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The Alabama Supreme Court ruled Friday that brand-name drug makers can be held liable for warnings on a generic version of the company’s medication made by another company.  The case, which was originally filed in federal court by Danny and Vick Weeks, alleged that Mr. Weeks suffered injuries from use of the prescription drug metoclopramide, which is the generic form of the brand-name drug Reglan.  Reglan is used to treat nausea, vomiting, loss of appetite, heartburn, and early satiety (feeling of fullness).

The Weeks claimed that the warning labels on the generic drug failed to sufficiently inform the prescribing physicians of potentially hazardous side effects, such as tardive dyskinesia (involuntary muscle movements and tics).  Under the Erie doctrine, the federal court would have applied Alabama products liability law.

The federal judge hearing the Weeks’ case asked the Alabama Supreme Court to clarify Alabama state law on the question of whether the brand-name manufacturers could be held responsible for fraud or misrepresentation.  In 2013, the  Alabama Supreme Court said the couple could sue brand-name makers.  The Court reasoned that “an omission or defect in the labeling for the brand-name drug would necessarily be repeated in the generic labeling, foreseeably causing harm to a patient who ingested the generic product.”

The Court faced much criticism from business interests, particularly Wyeth, which made Reglan, and the Business Council of Alabama.  The defendant companies asked the court to reconsider.  When the all-Republican court agreed to reconsider, many anticipated that it would reverse its 2013 decision.  However, the justices issued a second opinion last week withdrawing the 2013 decision but nonetheless reaching the same result.

In an opinion written by Associate Justice Michael Bolin, the court said that it is not unfair to hold the maker of a brand-name drug liable for warnings on a generic medication if the maker of the generic drug only copied warnings first issued by the brand-name manufacturer, a practice permitted by the U.S. Food and Drug Administration.  The justices emphasized that the products liability ruling applied only to a specific set of facts involving a product subject to heavy regulation by the federal government.

While I beleive that this decision is flawed, it represents the only path to justice for patients like Mr. Weeks.  In 2011, the United States Supreme Court ruled in Pliva v. Mensing that a generic drug manufacturer could not be held liable for providing defective side effect warnings because such generic manufacturers were required by federal regulation to match the brand name drug’s label.  After this decision, consumers who were forced by their health insurers to use generic drugs (which is over 80% of consumers), had no remedies for injuries or death caused by the defective drugs.  Indeed, many women who suffered femur fractures as a result of generic Fosamax are currently facing dismissal of their cases.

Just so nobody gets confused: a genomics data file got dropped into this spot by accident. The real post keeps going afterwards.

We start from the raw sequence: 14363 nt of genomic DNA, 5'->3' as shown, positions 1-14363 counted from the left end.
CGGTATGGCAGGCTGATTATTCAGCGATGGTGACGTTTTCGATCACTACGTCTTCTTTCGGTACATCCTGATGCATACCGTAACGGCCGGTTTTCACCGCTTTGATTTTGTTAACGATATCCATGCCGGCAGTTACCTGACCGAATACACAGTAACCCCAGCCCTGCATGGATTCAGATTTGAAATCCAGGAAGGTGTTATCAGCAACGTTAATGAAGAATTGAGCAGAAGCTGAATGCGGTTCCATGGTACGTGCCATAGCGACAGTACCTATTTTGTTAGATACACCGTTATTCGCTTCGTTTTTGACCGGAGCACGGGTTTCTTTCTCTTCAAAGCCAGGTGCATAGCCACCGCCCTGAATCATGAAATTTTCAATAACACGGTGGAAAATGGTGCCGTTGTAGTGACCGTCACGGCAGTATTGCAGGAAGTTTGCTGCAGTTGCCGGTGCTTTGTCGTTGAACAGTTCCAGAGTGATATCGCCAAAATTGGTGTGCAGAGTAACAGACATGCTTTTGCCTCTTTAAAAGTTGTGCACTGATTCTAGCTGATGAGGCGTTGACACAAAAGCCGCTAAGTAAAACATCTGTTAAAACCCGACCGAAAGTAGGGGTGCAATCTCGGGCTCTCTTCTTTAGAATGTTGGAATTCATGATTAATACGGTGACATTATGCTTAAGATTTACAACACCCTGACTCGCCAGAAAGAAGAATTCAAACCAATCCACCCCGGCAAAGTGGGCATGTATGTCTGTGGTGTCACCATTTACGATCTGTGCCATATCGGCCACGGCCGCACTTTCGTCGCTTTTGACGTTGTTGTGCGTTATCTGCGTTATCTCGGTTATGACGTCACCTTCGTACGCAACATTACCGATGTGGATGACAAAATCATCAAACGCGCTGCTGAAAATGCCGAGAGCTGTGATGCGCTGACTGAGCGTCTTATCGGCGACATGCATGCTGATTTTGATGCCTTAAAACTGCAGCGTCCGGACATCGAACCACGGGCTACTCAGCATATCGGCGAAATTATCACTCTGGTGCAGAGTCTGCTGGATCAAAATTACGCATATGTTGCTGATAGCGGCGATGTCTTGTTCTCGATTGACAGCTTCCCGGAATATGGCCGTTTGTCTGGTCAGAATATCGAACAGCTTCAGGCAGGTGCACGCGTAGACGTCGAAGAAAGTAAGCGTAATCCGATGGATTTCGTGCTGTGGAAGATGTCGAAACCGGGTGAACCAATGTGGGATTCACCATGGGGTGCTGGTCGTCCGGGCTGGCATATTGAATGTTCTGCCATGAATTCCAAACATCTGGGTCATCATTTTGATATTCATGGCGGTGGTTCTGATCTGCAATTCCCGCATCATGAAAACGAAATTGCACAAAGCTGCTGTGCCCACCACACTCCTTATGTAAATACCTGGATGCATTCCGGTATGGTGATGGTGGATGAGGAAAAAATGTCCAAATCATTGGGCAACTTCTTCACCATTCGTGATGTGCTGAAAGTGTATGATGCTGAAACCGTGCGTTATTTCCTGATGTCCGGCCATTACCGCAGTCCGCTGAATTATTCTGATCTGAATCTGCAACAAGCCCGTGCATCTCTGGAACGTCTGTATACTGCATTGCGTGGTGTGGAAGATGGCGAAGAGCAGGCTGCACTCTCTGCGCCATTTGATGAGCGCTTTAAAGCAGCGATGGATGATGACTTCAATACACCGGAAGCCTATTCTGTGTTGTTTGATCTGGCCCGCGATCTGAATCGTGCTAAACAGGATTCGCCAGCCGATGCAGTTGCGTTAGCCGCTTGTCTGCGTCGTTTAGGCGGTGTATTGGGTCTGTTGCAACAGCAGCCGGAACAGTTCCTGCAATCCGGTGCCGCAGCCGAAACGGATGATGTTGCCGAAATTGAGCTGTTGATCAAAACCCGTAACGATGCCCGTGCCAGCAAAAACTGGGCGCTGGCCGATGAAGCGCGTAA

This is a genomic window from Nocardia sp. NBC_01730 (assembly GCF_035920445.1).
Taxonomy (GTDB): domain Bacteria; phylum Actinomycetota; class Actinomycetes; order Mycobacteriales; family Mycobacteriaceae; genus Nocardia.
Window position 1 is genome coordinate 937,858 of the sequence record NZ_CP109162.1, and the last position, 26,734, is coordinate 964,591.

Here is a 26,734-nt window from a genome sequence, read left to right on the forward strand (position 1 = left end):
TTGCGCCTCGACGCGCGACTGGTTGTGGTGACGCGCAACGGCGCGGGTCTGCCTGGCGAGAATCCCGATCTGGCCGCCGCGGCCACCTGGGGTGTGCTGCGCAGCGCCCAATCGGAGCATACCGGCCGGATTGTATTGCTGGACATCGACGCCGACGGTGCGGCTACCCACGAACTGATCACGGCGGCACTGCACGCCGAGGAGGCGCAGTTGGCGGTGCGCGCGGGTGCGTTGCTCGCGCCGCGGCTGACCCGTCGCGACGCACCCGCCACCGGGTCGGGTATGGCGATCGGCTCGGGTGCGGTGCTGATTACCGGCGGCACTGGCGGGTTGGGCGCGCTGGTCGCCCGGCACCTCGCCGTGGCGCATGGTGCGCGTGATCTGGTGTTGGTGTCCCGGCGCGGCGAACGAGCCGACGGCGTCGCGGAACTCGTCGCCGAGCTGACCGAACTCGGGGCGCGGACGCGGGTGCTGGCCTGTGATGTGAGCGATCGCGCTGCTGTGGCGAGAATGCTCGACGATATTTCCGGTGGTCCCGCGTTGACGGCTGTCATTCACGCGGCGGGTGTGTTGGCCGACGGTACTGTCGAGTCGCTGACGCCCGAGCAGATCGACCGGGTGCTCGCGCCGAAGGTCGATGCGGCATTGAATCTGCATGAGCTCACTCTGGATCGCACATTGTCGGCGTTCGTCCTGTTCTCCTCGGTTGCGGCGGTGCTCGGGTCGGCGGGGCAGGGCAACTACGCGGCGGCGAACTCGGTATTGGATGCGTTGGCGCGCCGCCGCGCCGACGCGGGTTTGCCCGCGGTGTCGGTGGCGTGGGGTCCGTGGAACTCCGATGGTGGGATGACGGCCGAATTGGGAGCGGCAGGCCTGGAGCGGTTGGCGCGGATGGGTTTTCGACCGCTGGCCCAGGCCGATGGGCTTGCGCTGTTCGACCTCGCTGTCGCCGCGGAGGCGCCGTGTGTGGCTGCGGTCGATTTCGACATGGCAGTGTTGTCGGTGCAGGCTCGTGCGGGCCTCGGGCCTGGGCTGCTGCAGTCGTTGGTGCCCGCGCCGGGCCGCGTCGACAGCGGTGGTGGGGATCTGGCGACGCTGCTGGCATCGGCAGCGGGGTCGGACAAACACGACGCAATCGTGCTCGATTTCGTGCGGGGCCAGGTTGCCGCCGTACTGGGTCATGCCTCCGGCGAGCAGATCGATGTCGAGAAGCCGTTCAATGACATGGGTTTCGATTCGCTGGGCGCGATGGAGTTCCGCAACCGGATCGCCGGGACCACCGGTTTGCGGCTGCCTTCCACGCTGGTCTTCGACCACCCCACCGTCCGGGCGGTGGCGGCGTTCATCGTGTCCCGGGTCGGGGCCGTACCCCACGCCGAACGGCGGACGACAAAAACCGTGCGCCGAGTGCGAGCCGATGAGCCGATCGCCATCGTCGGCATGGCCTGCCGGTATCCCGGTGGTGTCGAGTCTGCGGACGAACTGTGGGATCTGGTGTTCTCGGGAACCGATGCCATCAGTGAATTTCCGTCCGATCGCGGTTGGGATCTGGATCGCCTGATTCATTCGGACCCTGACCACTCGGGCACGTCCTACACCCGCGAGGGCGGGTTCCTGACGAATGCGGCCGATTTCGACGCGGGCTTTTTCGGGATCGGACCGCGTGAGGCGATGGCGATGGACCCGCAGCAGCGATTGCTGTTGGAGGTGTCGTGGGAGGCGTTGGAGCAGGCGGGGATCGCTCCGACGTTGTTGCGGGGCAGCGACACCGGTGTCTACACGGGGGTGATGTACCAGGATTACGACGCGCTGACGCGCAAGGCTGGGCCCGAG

I believe that the Mensing decision has resulted in bad law.  Manufacturers should be personally responsible for their products, not a competitor’s product.  When the patent for drugs like Reglan or Fosamax expires, generic pharmaceutical companies take all of the benefits of the brand-name drug manufacturer’s work and simply sell the drug under a new name.  If the generic drug company is not going to study the safety and efficacy of its own product, then it should be liable for any defects in that product.    The problem is that the U.S. Supreme Court has granted generic manufacturers legal immunity from liability, which allows them to reap all of the profits from another company’s drugs without taking any of the risks if the product is defective.

In a truly free market, Wyeth would be liable for injuries caused by the used of brand-name Reglan, and  the manufacturer of  metoclopramide (generic Reglan) would be responsible for injuries caused by the use of metoclopramide.  Wyeth does not profit from the sale of metoclopramide.  The seller of metoclopramide is Wyeth’s competitor.  Congress should legislatively reverse Mensing to introduce rationality into the drug market.  Manufacturers of generic drugs should stop getting a free ride.

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